Perak’s new tourism exco out to improve promotion

Perak's newly-appointed tourism exco Tan Kar Hing has big plans for the state’s tourism industry. — Pictures by Marcus Pheong
Perak's newly-appointed tourism exco Tan Kar Hing has big plans for the state’s tourism industry. — Pictures by Marcus Pheong

IPOH, May 24 — It is only his first week in office, but Perak’s newly-appointed tourism exco Tan Kar Hing already has plans to make big changes to the state’s tourism industry.

The Simpang Pulai assemblyman wants to shape up promotion of Perak’s numerous tourism attractions by revitalising its promotion efforts and improving some of its existing attractions.

Speaking to Malay Mail today, Tan said the state had an abundance of exciting tourism products, but noted that some had not been promoted or packaged well.

He stressed the importance of building narratives and storylines that would attract domestic and foreign tourists alike.

“There is a lack of integration in the promotion. For instance when someone visits Kellie’s Castle in Batu Gajah, they should also be informed of the unique food nearby in Gopeng,” he said.

“They should get this information from advertisements there, but there isn’t enough information now. We need to have a proper integrated plan in place.

“And when it comes to heritage and cultural attractions, our problem is that we are promoting the surface. We need to build a story or a narrative.”

Tan added that he wanted to improve the social media aspect of promotion by bringing in a more youthful feel.

He plans to add more staff and consultants to boost the advertising and social media promotion, which is currently done by in-house designers.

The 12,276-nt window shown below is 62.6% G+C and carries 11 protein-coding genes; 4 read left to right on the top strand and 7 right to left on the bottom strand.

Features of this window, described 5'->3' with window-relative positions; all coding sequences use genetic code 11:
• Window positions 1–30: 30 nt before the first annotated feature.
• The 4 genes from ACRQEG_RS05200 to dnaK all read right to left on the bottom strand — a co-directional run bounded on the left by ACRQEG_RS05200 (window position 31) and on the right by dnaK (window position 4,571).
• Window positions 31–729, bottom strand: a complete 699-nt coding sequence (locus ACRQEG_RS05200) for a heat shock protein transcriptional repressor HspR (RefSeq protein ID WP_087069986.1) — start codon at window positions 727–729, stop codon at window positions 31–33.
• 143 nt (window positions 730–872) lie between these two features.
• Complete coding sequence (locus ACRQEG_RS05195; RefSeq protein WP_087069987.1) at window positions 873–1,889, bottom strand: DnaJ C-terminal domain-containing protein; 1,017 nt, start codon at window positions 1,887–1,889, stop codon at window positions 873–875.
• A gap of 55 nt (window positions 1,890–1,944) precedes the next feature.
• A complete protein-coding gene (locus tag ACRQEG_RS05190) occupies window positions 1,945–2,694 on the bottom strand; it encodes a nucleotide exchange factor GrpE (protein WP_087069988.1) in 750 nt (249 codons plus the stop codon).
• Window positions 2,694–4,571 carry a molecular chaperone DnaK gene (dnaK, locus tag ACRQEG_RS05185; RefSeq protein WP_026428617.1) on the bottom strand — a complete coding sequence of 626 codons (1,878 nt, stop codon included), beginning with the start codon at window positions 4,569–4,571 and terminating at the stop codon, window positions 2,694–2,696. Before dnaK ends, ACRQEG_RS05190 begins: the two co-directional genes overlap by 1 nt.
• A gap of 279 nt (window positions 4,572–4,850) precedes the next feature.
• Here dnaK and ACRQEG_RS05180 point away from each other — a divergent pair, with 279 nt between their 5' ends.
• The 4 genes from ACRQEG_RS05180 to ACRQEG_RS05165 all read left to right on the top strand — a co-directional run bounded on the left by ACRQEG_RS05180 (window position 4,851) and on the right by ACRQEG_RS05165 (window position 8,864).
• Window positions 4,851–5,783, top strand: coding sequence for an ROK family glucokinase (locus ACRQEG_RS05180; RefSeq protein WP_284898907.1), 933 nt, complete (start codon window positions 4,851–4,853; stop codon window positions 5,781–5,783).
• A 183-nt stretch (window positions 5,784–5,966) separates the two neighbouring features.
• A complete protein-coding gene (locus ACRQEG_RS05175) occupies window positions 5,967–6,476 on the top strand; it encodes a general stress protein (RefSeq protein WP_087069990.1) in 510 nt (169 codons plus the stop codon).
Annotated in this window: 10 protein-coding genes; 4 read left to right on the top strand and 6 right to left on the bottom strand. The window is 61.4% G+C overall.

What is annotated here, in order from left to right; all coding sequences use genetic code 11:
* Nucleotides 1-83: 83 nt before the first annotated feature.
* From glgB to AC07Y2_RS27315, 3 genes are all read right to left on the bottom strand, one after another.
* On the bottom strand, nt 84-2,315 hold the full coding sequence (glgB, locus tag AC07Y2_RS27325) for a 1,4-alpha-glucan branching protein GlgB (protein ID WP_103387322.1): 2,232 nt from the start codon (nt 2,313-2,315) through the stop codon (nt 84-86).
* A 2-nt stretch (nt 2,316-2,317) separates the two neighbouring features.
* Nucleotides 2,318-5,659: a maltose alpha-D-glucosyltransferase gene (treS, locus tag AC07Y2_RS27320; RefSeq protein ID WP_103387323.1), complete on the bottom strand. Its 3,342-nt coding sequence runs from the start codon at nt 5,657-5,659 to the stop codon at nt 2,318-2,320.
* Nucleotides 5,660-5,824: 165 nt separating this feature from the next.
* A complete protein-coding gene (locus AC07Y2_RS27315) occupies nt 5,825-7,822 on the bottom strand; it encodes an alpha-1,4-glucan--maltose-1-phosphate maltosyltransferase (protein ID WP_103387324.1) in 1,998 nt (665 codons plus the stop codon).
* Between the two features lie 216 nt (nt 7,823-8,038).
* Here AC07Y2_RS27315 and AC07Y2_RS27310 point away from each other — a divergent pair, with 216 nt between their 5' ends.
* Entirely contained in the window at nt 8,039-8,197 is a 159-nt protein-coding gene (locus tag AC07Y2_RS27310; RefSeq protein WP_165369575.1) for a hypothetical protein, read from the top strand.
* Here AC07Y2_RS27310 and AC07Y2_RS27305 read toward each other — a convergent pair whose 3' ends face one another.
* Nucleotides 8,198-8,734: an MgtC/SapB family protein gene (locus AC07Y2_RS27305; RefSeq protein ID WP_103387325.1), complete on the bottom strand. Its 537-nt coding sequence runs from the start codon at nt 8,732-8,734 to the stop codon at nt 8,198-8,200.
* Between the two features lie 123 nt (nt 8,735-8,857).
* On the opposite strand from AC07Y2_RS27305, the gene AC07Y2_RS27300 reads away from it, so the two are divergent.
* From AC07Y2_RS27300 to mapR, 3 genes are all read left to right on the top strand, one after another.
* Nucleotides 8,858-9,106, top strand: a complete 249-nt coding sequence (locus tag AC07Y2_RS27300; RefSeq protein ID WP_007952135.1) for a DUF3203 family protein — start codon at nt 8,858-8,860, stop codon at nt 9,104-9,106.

However, the new exco stressed that he would also be implementing austerity measures by slashing unnecessary expenditures and overlaps in different departments.

“But I’ll only be cutting the unnecessary budget, not the staff,” he said with a smile. 

Ipoh's iconic railway station.
Ipoh's iconic railway station.

Tan also wants to revitalise Ipoh’s iconic attractions like Concubine Lane and the Ipoh Railway Station.

Elaborating on the latter, Tan believes the task of bringing the station’s hotel back to life is achievable with approval from the federal government.

“It’s part of our heritage, and the railway station is one of Ipoh’s iconic landmarks. How can we abandon it? The state must do something.

“I believe we can definitely do something about it. I have to get the approval from the federal authorities but this is something I really want to look into.”

Tan’s plans will take some time, but he is already hard at work sifting through his new responsibilities.

Over the next one to two weeks, he will be familiarising himself with his portfolio and the numerous agencies.

“After that I also want to meet with the tourism stakeholders and associations to get their views on improving tourism in the state,” Tan said.

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